Farmers need more subsidies.

valamhic

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Farmers are the custodians of our environment. They do get subsidies from the EU and Irish government. These include capital grants and a number of yearly payments and a payment for extra environmental friendly payments. Suckler herd farmers get a special subsidy for maintaining the quality of their livestock and co-operating with Department of Agriculture monitoring schemes.

However many farmers have low incomes, some as low as 20,000 euros and few earning over 70,000 euros annually. Most are driving second hand jeeps which can be embarrassing if going to the bloodstock sales to buy and sell horses. They work hard, up at night during calving season and out in all weathers. They don't complain.

Surely it is time to increase the subsidies. The single farm payment should not be subject to income tax at all. When tax is taken out, a payment of 20,000 euros might be only worth 12,000 or less. We need to encourage young people to take up agriculture and the existing ones to stay in it. The EU pays most of the money and I suggest it be matched euro for euro by Irish government funding. Our economy is recovering and we can afford it. Please support and comment favourably.
 


The_SR

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We do in our arses. A politically connected parasite class has nearly destroyed the industry.

They don't complain? Pull the other one, it has bells on it.

Imagine offering to pay bankers who allow the CB inspect them more.
 

devoutcapitalist

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We have too many farmers in Ireland who are woefully inefficient at running their farms, all farming handouts should be abolished and just like New Zealand in the mid to late 1980's they should be forced to stand on their own two feet.

Survival of the flexible and fittest needs to apply to farming.
 

The_SR

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Artisan/small farm produce has never been bigger and more lucrative. If farmers chose not to move with the consumer, that is their business, not mine.
 

between the bridges

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Farmers are the custodians of our environment. They do get subsidies from the EU and Irish government. These include capital grants and a number of yearly payments and a payment for extra environmental friendly payments. Suckler herd farmers get a special subsidy for maintaining the quality of their livestock and co-operating with Department of Agriculture monitoring schemes.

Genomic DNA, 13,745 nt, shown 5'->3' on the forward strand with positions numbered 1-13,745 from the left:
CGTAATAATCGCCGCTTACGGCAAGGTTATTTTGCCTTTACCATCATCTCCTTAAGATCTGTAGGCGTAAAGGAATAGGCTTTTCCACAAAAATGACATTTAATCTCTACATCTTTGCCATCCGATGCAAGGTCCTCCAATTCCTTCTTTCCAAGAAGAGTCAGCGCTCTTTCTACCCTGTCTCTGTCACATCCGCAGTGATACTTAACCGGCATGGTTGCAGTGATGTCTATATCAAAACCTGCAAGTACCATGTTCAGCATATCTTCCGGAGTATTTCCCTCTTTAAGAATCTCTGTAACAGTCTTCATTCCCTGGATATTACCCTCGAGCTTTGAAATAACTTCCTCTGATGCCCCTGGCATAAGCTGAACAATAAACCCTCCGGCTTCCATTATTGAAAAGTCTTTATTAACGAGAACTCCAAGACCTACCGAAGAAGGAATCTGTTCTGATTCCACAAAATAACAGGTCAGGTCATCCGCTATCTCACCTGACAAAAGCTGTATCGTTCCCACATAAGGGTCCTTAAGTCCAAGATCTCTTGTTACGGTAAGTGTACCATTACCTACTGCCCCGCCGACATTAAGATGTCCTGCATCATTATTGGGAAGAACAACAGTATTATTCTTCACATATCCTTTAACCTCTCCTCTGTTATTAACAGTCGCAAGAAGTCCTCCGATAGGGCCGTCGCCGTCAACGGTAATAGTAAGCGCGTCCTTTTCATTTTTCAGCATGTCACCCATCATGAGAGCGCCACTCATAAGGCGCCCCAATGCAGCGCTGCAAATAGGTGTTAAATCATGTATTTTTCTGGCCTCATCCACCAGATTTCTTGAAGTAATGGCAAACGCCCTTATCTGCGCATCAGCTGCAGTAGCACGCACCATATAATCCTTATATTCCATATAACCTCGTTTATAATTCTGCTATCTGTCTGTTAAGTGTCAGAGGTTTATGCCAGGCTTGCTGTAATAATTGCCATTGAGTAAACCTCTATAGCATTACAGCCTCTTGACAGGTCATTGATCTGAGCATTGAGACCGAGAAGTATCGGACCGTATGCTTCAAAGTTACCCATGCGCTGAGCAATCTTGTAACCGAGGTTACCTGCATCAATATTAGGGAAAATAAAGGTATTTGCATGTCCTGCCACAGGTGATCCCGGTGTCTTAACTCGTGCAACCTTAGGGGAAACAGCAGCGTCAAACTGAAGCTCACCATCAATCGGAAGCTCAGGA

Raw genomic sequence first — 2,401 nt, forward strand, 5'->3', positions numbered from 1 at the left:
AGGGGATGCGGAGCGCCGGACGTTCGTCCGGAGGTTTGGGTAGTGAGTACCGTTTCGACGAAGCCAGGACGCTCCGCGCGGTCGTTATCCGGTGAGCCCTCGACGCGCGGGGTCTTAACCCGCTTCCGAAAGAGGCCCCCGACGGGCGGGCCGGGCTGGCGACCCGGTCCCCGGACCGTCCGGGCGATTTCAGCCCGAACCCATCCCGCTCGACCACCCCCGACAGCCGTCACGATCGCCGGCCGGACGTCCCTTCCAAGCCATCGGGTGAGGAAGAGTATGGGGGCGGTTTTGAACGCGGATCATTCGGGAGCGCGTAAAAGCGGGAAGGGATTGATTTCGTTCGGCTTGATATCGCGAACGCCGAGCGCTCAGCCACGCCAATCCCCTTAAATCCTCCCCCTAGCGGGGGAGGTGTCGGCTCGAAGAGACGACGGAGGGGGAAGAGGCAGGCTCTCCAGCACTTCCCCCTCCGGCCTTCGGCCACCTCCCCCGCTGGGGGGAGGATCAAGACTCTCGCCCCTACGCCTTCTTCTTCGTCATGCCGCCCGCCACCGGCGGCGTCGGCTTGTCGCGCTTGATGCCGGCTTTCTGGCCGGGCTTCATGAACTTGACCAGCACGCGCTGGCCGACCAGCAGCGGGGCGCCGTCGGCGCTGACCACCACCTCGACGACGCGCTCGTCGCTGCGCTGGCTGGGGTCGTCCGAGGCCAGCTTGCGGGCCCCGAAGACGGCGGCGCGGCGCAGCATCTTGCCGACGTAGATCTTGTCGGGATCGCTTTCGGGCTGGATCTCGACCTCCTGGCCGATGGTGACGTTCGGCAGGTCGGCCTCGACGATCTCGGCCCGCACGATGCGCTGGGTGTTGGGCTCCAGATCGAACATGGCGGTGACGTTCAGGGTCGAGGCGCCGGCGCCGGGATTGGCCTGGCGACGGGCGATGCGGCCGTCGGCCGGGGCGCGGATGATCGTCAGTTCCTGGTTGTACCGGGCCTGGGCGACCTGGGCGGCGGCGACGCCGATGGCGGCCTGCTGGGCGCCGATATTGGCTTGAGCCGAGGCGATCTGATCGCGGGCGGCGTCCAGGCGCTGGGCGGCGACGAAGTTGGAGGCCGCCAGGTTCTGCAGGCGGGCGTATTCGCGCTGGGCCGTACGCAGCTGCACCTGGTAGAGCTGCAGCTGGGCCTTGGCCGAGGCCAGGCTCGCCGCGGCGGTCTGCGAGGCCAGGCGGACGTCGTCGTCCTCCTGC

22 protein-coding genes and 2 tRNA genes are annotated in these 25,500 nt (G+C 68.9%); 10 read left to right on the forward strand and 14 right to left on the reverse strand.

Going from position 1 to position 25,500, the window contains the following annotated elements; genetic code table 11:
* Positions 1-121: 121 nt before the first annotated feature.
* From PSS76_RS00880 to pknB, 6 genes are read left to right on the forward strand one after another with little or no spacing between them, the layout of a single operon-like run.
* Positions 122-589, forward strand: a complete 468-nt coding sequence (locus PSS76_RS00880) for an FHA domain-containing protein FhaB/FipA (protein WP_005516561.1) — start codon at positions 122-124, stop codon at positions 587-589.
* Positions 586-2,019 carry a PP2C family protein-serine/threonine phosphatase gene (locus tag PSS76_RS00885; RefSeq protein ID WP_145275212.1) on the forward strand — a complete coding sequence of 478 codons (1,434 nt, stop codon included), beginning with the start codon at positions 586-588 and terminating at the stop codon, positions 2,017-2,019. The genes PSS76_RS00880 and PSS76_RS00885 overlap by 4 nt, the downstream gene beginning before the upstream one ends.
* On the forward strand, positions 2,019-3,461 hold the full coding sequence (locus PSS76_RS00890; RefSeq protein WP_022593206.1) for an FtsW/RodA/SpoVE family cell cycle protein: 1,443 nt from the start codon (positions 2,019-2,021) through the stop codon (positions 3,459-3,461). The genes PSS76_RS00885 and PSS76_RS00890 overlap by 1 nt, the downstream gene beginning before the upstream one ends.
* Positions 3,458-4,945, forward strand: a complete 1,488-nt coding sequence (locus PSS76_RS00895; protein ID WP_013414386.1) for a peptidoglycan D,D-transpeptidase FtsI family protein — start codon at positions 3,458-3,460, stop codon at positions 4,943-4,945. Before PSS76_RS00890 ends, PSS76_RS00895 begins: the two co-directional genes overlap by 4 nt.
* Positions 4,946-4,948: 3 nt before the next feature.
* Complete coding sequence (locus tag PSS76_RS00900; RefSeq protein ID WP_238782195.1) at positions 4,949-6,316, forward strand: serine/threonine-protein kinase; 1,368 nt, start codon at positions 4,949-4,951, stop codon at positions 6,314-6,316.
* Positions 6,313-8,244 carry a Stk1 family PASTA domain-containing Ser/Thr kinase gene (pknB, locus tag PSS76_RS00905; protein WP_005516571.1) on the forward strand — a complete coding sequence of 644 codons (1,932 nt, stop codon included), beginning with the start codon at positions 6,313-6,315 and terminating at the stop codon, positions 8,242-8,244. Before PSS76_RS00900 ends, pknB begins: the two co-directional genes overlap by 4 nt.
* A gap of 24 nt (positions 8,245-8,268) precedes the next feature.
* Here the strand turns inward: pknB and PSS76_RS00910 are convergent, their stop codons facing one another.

However many farmers have low incomes, some as low as 20,000 euros and few earning over 70,000 euros annually. Most are driving second hand jeeps which can be embarrassing if going to the bloodstock sales to buy and sell horses. They work hard, up at night during calving season and out in all weathers. They don't complain.

Surely it is time to increase the subsidies. The single farm payment should not be subject to income tax at all. When tax is taken out, a payment of 20,000 euros might be only worth 12,000 or less. We need to encourage young people to take up agriculture and the existing ones to stay in it. The EU pays most of the money and I suggest it be matched euro for euro by Irish government funding. Our economy is recovering and we can afford it. Please support and comment favourably.
I've no bone to pick with farmers, but yer second hand jeeps which can be embarrassing if going to the bloodstock sales comment caught moi's eye, I occasionally pass the local mart and granted there's the odd wan still using baling twine for door handles, but the vast majority of both the vehicles and trailers are top of the range...
 

FunkyBoogaloo

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Farmers are the custodians of our environment. They do get subsidies from the EU and Irish government. These include capital grants and a number of yearly payments and a payment for extra environmental friendly payments. Suckler herd farmers get a special subsidy for maintaining the quality of their livestock and co-operating with Department of Agriculture monitoring schemes.

However many farmers have low incomes, some as low as 20,000 euros and few earning over 70,000 euros annually. Most are driving second hand jeeps which can be embarrassing if going to the bloodstock sales to buy and sell horses. They work hard, up at night during calving season and out in all weathers. They don't complain.